Vietnam works to enhance gender equality
A Gala dinner to connect businesswomen. Source: VOV
Elisa Fernandez Saenz, Head Representative of UN Women in Vietnam, says Vietnam has made much progress in gender equality. The UN has recognized Vietnam as one of the countries making fast progress in narrowing the gender gap over the last two decades.
Equal rights for men and women is mentioned in the first lines of the UN Charter adopted 75 years ago. Vietnam has worked to realize this goal. Since the 1946 Constitution, the first Constitution of Vietnam, laws and policies on gender equality have been developed.
Gender parity in education has been achieved at the primary school level and, almost there at the lower secondary level also.
In employment, women’s participation in the workforce is almost as high as men’s (72.5% and 82.4% respectively). The participation of ethnic minority women in the labor force is also increasing, especially in the fields of education and health.
Another significant achievement is that in the new Labor Code, the reduction in the gap of retirement age - will bring a lot of opportunities for socio-economic growth of the country.
The maternal mortality rate has fallen from 233 per 100,000 live births in the 1990s to 69 per 100,000 live births in 2009 and 58.3 per 100,000 live births in 2016 – a dramatic improvement.
In politics, women hold many key positions including Politburo member (3/17), member of the Central Committee of the Communist Party of Vietnam (20), National Assembly Chairwoman and Vice Chairwoman, Vice President, Minister (01) and Deputy Minister (11). The percentage of female National Assembly deputies in 2017 was 26.7 per cent, one of the highest percentages in the region.
National Assembly Chairwoman Nguyen Thi Kim Ngan, the first female leader of Vietnam’s legislature. Photo: VNA
National Assembly Chairwoman Nguyen Thi Kim Ngan, the first female leader of Vietnam’s legislature, says gender quality and women’s rights are clearly defined in Vietnam’s policy and Constitution and guaranteed in practice.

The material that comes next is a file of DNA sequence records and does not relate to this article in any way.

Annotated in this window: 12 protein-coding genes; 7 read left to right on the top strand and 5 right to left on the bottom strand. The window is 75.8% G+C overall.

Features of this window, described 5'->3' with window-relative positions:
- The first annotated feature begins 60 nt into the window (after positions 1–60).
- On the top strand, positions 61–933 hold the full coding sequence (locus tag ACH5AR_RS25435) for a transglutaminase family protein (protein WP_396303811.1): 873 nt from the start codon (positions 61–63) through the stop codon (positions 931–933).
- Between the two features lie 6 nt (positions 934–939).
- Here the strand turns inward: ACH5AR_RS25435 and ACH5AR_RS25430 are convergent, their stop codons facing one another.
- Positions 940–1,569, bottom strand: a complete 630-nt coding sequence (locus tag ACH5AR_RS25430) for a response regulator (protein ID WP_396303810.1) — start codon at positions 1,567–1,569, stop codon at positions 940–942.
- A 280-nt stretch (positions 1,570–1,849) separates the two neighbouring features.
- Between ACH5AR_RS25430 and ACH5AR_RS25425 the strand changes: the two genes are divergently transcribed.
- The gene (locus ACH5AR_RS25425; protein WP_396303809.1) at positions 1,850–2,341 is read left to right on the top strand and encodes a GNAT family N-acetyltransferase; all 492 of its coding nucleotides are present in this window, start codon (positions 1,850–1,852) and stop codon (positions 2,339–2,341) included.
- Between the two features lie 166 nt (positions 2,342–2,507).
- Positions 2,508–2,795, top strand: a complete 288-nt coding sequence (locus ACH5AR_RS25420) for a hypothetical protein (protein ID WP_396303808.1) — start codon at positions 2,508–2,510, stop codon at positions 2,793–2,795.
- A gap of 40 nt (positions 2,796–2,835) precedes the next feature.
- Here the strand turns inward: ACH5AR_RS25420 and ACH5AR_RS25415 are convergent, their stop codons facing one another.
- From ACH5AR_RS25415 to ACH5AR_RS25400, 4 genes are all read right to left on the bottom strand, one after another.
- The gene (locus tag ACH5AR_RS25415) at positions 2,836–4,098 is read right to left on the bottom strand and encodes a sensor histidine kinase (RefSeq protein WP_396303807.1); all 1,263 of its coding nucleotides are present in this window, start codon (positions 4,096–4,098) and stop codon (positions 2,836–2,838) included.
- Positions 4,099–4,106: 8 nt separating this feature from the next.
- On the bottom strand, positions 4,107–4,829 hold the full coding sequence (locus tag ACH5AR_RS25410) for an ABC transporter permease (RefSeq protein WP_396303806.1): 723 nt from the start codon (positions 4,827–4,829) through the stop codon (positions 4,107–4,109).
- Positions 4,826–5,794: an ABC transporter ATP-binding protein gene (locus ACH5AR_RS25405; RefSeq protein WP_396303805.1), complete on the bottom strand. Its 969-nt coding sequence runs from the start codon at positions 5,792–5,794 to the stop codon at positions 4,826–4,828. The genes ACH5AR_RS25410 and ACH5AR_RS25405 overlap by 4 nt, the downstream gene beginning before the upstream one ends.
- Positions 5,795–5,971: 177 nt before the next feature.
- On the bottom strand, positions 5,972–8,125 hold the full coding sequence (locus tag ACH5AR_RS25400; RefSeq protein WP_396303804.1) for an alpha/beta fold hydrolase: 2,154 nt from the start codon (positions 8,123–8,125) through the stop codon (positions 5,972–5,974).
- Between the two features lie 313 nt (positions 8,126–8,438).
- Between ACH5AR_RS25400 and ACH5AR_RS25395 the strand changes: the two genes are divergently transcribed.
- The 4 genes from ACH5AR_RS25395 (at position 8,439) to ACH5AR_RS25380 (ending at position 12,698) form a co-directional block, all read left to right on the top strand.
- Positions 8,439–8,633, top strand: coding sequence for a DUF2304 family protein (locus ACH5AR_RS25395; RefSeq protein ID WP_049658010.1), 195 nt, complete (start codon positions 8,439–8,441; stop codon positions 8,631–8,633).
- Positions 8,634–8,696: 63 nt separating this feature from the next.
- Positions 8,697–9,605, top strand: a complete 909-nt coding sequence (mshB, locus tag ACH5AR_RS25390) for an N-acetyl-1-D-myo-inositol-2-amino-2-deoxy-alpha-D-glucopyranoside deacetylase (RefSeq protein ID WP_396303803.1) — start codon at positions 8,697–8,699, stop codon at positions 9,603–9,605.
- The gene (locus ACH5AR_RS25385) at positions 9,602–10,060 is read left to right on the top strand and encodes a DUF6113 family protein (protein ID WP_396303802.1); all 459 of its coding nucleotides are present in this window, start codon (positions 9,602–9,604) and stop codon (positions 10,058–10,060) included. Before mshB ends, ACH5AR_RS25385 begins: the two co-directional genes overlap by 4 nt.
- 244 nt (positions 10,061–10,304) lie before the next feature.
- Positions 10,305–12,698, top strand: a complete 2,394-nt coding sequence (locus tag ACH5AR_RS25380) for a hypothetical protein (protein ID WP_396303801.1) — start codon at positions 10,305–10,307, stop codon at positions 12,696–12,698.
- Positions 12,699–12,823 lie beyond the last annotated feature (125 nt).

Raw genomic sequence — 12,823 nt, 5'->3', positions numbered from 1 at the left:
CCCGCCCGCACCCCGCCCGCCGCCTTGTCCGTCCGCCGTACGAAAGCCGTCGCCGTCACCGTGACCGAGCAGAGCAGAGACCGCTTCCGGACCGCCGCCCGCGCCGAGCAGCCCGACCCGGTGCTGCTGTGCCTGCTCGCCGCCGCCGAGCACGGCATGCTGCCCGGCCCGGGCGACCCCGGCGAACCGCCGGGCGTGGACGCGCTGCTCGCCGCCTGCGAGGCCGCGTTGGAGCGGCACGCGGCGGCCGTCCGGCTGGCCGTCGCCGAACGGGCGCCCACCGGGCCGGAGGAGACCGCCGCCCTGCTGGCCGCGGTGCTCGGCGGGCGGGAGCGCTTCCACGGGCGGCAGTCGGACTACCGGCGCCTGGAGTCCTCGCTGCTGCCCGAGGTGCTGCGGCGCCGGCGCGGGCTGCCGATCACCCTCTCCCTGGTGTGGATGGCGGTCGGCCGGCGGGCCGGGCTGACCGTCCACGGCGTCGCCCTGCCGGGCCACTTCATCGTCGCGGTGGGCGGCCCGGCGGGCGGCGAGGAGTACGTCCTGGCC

“Gender equality and women’s empowerment are unswerving policies of the Vietnamese State. The 1946 Constitution and later Constitutions specify that men and women have equal rights. Based on the Constitution the Vietnamese National Assembly has imposed a system of legal documents to protect and promote women’s rights, empower women, and oversee the enforcement of law and Government policies,” Ngan said.
Vietnam issued the Law on Gender Equality in 2006, which defined the duties of government agencies and People’s Committees at all levels with respect to gender equality management.
Nguyen Thi Ha, Deputy Minister of Labor, Invalids, and Social Affairs and Deputy Head of the National Committee for the Advancement of Women, said: “Vietnam has made positive changes in the awareness and actions of leaders, officials, state employees, and the general public, which has raised the status of women in the family and society. Vietnam has risen in the global ranking for gender equality.”
Vietnam has improved gender equality in multiple sectors. Female deputies make up 27% of the National Assembly, high compared to other parliaments in the region. Women hold many important positions in the political system, and contribute significantly to national construction and development.
Vietnam has joined multiple conventions on gender quality and women’s empowerment, including the Convention on the Elimination of All Forms of Discrimination against Women, adopted in 1979 by the UN General Assembly, and enacted the Law on Gender Equality in 2005 and the National Strategy on Gender Equality in 2010.
Vietnam has also done its part in promoting gender equality globally. Naomi Kitahara, UNFPA Representative in Vietnam, said that Vietnam is a nation in Asia-Pacific gaining much progress in gender equality. The UNFPA acknowledges Vietnam’s results in promoting human rights and leadership, particularly in healthcare and education, by improved legal framework and constitution.
Gender equality is not only a fundamental human right, but also an important basis for a peaceful and prosperous society, said Naomi Kitahara.
Gender equality is facing new challenges from the 4th Industrial Revolution, natural disasters, climate change, and demographic changes. Vietnam will have to work hard to sustain its gains in gender equality and surmount new problems. The Vietnamese government has asked for greater effort and participation from ministries, sectors, governmental and social organizations, and UN agencies in order to reach the development goals for 2030.